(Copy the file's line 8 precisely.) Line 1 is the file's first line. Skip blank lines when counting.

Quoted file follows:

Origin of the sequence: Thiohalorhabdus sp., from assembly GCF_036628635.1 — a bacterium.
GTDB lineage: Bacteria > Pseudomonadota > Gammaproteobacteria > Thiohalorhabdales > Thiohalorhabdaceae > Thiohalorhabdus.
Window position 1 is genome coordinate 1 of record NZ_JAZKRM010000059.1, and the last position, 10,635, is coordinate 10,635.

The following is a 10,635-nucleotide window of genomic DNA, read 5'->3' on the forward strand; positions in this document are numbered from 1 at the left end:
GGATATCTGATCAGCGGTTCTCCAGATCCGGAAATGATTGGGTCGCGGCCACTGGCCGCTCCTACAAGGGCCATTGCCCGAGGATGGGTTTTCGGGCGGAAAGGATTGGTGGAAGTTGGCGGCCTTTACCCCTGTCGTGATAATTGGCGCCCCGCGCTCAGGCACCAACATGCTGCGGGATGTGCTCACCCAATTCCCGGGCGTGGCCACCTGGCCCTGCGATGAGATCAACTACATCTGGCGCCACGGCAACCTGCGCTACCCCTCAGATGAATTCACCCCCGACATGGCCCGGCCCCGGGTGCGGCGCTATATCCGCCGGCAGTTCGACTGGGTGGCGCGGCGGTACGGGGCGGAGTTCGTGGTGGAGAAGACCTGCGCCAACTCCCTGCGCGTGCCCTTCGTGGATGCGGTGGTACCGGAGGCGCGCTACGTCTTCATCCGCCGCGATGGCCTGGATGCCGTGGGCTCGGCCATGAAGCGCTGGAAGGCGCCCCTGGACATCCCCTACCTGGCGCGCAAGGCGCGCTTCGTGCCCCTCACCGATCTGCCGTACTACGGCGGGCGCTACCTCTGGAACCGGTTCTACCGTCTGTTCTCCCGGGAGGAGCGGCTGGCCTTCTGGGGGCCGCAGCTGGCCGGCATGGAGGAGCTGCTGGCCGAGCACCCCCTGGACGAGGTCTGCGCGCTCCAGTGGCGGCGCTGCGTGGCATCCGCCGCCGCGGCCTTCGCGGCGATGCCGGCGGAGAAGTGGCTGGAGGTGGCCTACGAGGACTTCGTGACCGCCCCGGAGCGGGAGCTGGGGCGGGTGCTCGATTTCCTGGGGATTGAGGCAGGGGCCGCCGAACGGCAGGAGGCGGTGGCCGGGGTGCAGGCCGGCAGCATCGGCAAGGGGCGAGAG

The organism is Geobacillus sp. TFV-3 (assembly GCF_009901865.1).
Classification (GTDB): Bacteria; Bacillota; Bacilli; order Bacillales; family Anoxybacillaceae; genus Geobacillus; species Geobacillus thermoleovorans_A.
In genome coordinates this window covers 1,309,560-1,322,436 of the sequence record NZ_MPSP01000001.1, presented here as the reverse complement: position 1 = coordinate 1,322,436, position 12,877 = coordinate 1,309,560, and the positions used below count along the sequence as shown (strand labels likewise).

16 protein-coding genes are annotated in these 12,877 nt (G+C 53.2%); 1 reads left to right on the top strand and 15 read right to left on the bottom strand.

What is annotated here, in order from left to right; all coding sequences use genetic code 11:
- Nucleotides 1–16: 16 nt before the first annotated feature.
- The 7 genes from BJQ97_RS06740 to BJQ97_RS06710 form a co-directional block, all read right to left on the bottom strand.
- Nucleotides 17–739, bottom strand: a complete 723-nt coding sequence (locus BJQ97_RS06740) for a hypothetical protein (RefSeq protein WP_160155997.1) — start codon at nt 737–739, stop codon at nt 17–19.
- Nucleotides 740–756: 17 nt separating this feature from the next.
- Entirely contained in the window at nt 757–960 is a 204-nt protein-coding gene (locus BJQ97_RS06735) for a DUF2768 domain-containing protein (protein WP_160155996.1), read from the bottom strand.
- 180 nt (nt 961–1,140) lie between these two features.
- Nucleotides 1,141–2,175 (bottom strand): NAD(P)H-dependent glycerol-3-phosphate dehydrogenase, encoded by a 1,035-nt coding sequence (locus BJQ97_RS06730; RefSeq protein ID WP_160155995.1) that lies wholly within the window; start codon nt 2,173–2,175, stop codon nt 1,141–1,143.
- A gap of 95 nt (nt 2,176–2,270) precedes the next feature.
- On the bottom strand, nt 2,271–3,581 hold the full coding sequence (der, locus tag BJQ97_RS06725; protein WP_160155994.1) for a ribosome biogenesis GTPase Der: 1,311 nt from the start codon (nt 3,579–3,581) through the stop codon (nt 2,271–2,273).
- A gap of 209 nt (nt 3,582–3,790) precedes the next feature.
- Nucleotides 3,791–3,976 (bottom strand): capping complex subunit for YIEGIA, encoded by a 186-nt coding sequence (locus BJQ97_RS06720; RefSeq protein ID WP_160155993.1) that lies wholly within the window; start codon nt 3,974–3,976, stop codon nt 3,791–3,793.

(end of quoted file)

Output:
In genome coordinates this window covers 1,309,560-1,322,436 of the sequence record NZ_MPSP01000001.1, presented here as the reverse complement: position 1 = coordinate 1,322,436, position 12,877 = coordinate 1,309,560, and the positions used below count along the sequence as shown (strand labels likewise).